My deduction: excellent.
The Testament of Sherlock Holmes was my first exposure to Frogwares’ series following the famous detective, and despite some issues it really clicked with me. I especially liked the way it surfaced different elements of the investigative process, like analyzing evidence and putting clues together, that other games in the genre would have glossed over. Sherlock Holmes: Crimes and Punishments takes that formula to the next level, giving players the freedom to interpret evidence in different ways, leading to multiple possible conclusions to each case. It can occasionally be a touch clunky, but it’s a terrific experience that mystery and detective fans shouldn’t miss.
Players once again take control of Holmes as he tackles six cases in 1890s London. While the number is not big the cases are impressively detailed, and generally took me a couple of hours each to finish. There is a depth to it that I don’t find in other games of the genre, and solving a case involves much more than just finding all of the clues, solving a few puzzles and watching some cutscenes. Once evidence it found it must be examined, put into context and then interpreted, and once that was all done I was left with the choice of how to handle my findings.
Platform: PC, PS3, Xbox 360, PS4, Xbox One
Price: $39.99 (PC), $49.99 (PS3/360), $59.99 (PS4/XBO)
First, the evidence. Finding it is a part of any detective game, and Crimes and Punishments is no different. While examining a crime scene icons indicated items or areas I could interact with. Some, like for instance a body, would zoom the camera in so I could inspect multiple areas. Once inspected an icon would change color, which made it easy to find new clues, or tell when I was missing a clue in a larger area. All evidence was logged in my notebook, and would be marked if it needed additional action, such as questioning a suspect or analyzing it.
As with many games of this type puzzles are a core part of the gameplay. They appear in a variety of places, sometimes as a method of interpreting or uncovering evidence, or as part of the evidence itself. I had fun with the game’s puzzles, but there were some interactive elements, like arm wrestling, that I couldn’t quite get the hang of. Fortunately I could skip any of these things without penalty, meaning players will never find themselves unable to proceed.
As a seasoned detective Holmes has many tools at his disposal. Physical evidence can be examined in his lab at Baker Street, and he has archives of information, which could be used to research different topics. He also has a sort of sixth sense for finding hidden clues, which can be triggered at will. While they add to the game the execution was lacking in some cases. For instance, the lab is mentioned but never really pointed out, and I was fortunate that I knew where it was from the last game. Likewise Sherlock’s sixth sense is not a helpful hint; it is an absolute requirement for finding some clues, which the game doesn’t adequately explain.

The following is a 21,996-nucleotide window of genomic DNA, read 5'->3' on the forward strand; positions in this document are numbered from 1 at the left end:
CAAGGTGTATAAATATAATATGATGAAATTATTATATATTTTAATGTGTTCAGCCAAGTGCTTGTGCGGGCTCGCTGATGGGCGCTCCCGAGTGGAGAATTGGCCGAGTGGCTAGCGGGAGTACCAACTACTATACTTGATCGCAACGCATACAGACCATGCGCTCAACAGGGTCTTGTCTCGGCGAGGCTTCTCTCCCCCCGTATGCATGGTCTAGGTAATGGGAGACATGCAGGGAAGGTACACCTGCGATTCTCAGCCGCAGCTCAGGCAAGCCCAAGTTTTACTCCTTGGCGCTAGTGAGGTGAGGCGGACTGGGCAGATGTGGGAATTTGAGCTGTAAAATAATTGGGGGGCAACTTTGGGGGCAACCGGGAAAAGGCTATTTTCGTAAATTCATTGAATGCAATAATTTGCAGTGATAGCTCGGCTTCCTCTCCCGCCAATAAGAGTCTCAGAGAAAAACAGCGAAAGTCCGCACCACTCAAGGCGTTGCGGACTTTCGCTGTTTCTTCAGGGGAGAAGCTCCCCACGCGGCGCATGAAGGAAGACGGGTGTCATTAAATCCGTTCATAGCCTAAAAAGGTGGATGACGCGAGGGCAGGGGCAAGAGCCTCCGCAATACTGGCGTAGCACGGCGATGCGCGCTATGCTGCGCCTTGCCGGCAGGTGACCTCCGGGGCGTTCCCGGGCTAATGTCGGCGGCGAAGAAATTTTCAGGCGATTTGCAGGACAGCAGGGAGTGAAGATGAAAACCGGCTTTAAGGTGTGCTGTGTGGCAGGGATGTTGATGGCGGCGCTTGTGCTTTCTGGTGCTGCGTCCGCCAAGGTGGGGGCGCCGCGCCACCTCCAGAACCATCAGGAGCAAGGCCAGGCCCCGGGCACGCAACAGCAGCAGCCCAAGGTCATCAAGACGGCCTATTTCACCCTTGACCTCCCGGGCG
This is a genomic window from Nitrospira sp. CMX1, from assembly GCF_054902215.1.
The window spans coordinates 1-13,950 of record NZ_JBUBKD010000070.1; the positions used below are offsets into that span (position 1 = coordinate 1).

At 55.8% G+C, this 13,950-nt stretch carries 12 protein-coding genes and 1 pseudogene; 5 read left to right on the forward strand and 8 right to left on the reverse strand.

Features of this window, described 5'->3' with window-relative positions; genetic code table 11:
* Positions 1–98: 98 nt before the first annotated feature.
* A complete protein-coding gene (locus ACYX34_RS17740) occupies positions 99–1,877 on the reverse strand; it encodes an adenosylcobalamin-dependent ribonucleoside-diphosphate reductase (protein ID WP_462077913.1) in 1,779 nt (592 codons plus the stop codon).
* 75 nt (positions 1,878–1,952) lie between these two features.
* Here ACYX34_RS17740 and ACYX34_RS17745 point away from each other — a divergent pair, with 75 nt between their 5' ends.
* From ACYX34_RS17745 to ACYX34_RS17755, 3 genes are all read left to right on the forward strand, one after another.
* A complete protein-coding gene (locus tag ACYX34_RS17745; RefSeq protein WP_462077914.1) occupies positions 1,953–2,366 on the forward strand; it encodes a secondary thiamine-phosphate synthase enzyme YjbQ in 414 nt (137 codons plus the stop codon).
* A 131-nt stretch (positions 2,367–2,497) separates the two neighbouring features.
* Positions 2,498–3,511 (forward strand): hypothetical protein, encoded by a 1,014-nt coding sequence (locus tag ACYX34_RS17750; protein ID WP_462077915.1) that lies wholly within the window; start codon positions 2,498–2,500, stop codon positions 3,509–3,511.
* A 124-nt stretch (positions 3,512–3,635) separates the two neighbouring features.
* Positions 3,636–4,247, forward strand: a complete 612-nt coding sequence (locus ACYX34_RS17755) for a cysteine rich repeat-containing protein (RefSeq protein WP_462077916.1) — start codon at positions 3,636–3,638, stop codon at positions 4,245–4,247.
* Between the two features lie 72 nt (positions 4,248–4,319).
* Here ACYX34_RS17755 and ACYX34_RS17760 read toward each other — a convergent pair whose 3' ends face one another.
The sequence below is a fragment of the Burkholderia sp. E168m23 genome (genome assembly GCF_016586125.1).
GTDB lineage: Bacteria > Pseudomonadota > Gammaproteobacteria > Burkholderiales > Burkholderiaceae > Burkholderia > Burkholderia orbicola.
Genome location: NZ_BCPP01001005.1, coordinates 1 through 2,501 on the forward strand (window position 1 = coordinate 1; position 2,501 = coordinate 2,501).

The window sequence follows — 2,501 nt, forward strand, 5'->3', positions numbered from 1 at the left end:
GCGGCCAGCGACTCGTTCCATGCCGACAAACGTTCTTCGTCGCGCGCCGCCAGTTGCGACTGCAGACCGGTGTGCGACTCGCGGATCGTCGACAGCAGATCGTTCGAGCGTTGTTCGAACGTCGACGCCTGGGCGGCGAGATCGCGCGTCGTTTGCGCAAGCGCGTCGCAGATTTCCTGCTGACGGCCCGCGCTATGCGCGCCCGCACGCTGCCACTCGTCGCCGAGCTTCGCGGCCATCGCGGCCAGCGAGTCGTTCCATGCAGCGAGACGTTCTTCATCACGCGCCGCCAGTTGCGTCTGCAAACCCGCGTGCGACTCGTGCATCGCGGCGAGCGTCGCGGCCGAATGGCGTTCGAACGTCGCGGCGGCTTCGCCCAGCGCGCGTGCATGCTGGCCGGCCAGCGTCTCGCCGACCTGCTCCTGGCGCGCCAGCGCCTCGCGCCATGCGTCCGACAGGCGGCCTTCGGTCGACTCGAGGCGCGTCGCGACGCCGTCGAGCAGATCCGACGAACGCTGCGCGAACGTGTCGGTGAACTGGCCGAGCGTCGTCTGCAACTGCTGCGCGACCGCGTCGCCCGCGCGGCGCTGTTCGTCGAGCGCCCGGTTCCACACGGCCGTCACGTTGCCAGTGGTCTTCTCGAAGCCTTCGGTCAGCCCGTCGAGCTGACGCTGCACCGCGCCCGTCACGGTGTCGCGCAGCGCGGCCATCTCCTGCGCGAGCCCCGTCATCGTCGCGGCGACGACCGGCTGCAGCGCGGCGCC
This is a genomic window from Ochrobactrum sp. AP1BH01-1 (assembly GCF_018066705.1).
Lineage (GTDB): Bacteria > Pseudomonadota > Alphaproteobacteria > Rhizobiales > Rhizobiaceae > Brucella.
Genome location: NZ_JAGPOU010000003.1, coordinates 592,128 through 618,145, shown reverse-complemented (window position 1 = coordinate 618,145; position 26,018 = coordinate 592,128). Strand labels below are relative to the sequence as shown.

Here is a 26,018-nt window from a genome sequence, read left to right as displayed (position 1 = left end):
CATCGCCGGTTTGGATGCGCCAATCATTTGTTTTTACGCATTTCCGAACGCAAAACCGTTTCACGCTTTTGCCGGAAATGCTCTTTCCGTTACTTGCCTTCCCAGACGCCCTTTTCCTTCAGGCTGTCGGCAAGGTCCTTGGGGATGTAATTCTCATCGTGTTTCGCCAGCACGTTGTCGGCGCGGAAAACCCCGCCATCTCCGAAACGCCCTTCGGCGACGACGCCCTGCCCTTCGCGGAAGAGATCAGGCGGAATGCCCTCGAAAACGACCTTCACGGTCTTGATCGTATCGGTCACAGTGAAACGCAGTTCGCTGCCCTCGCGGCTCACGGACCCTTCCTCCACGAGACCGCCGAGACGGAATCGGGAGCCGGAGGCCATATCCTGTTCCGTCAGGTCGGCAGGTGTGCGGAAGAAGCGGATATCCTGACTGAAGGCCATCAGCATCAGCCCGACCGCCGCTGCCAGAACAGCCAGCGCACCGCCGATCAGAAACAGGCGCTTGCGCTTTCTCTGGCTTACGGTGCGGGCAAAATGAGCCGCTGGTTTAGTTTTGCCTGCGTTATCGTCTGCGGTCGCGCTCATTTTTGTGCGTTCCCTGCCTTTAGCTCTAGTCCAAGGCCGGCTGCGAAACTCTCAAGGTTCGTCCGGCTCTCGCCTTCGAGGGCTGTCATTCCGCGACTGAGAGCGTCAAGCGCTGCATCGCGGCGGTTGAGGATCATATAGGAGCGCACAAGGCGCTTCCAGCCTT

Evidence and information are just the pieces of the larger puzzle though, and this is where Crimes and Punishments makes a big jump forward from its predecessor. In Testament, finding clues would fill in spots on my deduction board, and interpreting that information correctly would unlock more deductions, and so on until I had solved the case.
The new deduction board is much more dynamic – concepts are all listed together, and I could select pairs that were connected. Then I had to decide what they meant, and those decisions would connect with others to create conclusions. With multiple suspects and potential weapons each case has several outcomes, so my interpretation of the facts was the key in determining the culprit. Once I made my decision I was presented with a moral choice that was some variant of condemn or absolve. After the conclusion I could see if I was correct (or not), and what percentage of other players had come to the same conclusion and made the same moral choice.
For Crimes and Punishments Frogwares moved from their in-house engine to Unreal 3, and the difference jumps out immediately. Facial animations are much more detailed than the previous game, and the characters really come to life. There is occasional artifacting around faces and some jumping in smaller shadows, but overall the game looks great. The voice work is great as well, and I continue to enjoy Sherlock’s quirky and slightly condescending tone.
Crimes and Punishments takes everything I enjoyed about the previous game and expands it, and the result is something really enjoyable. It’s not without some flaws though; occasionally the nature of the game leads to some actions that feel pointless, or instances where I traveled to a location only to pick something up, and then had to travel right back to where I started. I’ll admit to being mystified by the pricing scheme – the Xbox One and PS4 versions being $10 more than the 360/PS3 versions is not shocking, but the PC version is a real steal for $40, especially given it’s my preferred platform for the series. It’s a must play for series fans, and a great choice for anyone looking for a deeper take on the genre.
Review copy of game provided by publisher.